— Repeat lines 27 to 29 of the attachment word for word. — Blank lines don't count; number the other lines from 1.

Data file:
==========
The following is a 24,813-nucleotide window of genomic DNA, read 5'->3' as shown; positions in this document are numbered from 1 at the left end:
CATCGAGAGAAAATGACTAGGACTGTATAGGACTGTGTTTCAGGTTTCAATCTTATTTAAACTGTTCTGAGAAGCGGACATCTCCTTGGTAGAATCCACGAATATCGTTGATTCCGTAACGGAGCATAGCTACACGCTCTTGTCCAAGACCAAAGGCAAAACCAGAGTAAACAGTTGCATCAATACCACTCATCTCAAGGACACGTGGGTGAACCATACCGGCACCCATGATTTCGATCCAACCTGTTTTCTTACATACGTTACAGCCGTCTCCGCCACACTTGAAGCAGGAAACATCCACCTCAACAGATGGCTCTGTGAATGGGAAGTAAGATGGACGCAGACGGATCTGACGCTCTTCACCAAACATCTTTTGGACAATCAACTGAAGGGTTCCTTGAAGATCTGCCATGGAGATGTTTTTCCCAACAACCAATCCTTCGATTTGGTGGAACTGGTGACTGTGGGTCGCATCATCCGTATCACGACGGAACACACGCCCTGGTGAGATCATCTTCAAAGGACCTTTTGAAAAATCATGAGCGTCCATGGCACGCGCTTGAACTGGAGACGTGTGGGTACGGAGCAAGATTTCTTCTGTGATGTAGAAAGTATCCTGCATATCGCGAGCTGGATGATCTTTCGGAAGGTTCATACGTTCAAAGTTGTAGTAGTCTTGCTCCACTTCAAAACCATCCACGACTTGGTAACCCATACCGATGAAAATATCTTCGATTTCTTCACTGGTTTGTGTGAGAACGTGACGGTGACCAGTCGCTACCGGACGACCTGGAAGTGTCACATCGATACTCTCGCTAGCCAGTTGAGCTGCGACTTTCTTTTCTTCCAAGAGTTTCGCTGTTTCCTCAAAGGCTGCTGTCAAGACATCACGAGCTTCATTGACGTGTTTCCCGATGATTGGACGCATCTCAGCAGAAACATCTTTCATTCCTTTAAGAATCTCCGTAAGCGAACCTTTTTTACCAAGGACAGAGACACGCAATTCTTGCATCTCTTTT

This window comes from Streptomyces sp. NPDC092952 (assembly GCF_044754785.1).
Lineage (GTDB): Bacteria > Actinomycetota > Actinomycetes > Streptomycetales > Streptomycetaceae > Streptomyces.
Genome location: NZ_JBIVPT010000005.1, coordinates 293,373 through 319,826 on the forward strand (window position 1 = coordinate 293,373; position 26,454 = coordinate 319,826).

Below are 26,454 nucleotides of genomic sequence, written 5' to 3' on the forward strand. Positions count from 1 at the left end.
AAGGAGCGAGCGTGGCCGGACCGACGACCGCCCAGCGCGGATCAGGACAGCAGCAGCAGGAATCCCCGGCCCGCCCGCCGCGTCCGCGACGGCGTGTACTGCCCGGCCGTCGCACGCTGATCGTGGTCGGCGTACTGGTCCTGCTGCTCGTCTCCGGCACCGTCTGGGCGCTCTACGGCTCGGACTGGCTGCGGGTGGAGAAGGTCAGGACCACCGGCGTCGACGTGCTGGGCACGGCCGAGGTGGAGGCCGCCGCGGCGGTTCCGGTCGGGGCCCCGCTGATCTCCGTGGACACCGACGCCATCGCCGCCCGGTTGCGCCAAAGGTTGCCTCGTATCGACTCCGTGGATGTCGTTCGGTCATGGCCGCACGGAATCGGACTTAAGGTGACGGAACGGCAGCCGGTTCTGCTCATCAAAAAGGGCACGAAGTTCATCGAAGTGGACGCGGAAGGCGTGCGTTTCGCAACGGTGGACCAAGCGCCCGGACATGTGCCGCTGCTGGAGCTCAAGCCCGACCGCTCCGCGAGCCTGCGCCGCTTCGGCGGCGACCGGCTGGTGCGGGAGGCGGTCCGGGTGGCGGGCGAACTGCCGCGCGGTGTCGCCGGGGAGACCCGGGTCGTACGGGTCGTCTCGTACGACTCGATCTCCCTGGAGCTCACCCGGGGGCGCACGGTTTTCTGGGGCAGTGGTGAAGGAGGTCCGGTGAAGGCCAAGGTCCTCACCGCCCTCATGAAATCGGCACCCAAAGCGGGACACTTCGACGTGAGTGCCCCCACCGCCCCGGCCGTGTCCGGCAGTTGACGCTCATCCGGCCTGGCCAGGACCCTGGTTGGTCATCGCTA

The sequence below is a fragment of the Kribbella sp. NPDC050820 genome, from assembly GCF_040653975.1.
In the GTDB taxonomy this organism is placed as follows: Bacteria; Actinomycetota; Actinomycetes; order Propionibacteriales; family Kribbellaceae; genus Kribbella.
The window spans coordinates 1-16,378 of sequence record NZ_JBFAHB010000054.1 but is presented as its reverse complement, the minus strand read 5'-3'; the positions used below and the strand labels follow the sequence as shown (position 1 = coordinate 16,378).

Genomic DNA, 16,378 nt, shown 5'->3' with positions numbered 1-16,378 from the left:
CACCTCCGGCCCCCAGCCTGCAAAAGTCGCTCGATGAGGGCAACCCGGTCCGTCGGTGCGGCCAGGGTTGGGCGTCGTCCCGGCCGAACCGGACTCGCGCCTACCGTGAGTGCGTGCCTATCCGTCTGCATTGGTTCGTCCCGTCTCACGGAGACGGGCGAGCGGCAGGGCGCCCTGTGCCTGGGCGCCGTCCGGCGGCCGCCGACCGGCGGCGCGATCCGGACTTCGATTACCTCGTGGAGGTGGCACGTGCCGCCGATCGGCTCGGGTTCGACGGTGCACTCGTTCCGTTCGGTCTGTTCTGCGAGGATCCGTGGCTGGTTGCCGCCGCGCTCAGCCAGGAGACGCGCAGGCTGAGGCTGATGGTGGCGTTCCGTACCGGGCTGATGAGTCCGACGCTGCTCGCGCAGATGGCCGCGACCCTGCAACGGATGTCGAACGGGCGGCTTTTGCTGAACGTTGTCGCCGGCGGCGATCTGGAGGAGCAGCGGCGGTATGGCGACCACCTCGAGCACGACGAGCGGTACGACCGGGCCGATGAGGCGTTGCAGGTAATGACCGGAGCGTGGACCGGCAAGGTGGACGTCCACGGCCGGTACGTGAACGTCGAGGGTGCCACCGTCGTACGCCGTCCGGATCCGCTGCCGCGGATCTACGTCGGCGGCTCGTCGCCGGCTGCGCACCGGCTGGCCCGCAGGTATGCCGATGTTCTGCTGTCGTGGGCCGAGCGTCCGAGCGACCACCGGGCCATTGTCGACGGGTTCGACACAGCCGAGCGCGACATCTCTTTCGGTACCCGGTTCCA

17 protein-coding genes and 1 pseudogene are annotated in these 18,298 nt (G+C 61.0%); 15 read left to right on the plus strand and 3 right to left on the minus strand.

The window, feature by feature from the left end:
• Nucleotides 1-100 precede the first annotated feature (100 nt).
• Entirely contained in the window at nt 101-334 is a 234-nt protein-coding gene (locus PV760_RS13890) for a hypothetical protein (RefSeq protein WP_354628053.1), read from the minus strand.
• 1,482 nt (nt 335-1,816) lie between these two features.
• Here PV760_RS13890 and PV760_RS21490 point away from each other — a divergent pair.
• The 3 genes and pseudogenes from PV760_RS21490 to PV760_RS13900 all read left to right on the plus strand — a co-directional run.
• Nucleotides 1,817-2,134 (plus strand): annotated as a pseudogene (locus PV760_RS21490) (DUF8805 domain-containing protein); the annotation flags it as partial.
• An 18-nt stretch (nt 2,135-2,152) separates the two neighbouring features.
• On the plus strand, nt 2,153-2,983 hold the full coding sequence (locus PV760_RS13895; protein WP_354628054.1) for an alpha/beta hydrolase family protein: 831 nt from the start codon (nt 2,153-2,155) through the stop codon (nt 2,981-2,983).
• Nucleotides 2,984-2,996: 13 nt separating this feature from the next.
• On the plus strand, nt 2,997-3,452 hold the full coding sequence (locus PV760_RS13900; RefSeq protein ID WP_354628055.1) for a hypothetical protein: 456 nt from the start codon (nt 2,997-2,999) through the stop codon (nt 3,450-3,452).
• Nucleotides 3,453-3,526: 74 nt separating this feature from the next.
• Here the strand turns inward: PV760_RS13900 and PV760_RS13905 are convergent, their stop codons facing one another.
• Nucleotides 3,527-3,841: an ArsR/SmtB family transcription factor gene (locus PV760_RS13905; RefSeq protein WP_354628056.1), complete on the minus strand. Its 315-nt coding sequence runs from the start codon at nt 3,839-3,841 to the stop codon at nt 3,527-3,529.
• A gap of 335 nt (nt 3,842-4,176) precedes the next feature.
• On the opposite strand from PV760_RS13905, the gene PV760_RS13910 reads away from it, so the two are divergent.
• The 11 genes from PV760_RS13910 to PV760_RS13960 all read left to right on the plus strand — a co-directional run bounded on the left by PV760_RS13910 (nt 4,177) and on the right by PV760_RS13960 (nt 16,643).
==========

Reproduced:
• Nucleotides 3,527-3,841: an ArsR/SmtB family transcription factor gene (locus PV760_RS13905; RefSeq protein WP_354628056.1), complete on the minus strand. Its 315-nt coding sequence runs from the start codon at nt 3,839-3,841 to the stop codon at nt 3,527-3,529.
• A gap of 335 nt (nt 3,842-4,176) precedes the next feature.
• On the opposite strand from PV760_RS13905, the gene PV760_RS13910 reads away from it, so the two are divergent.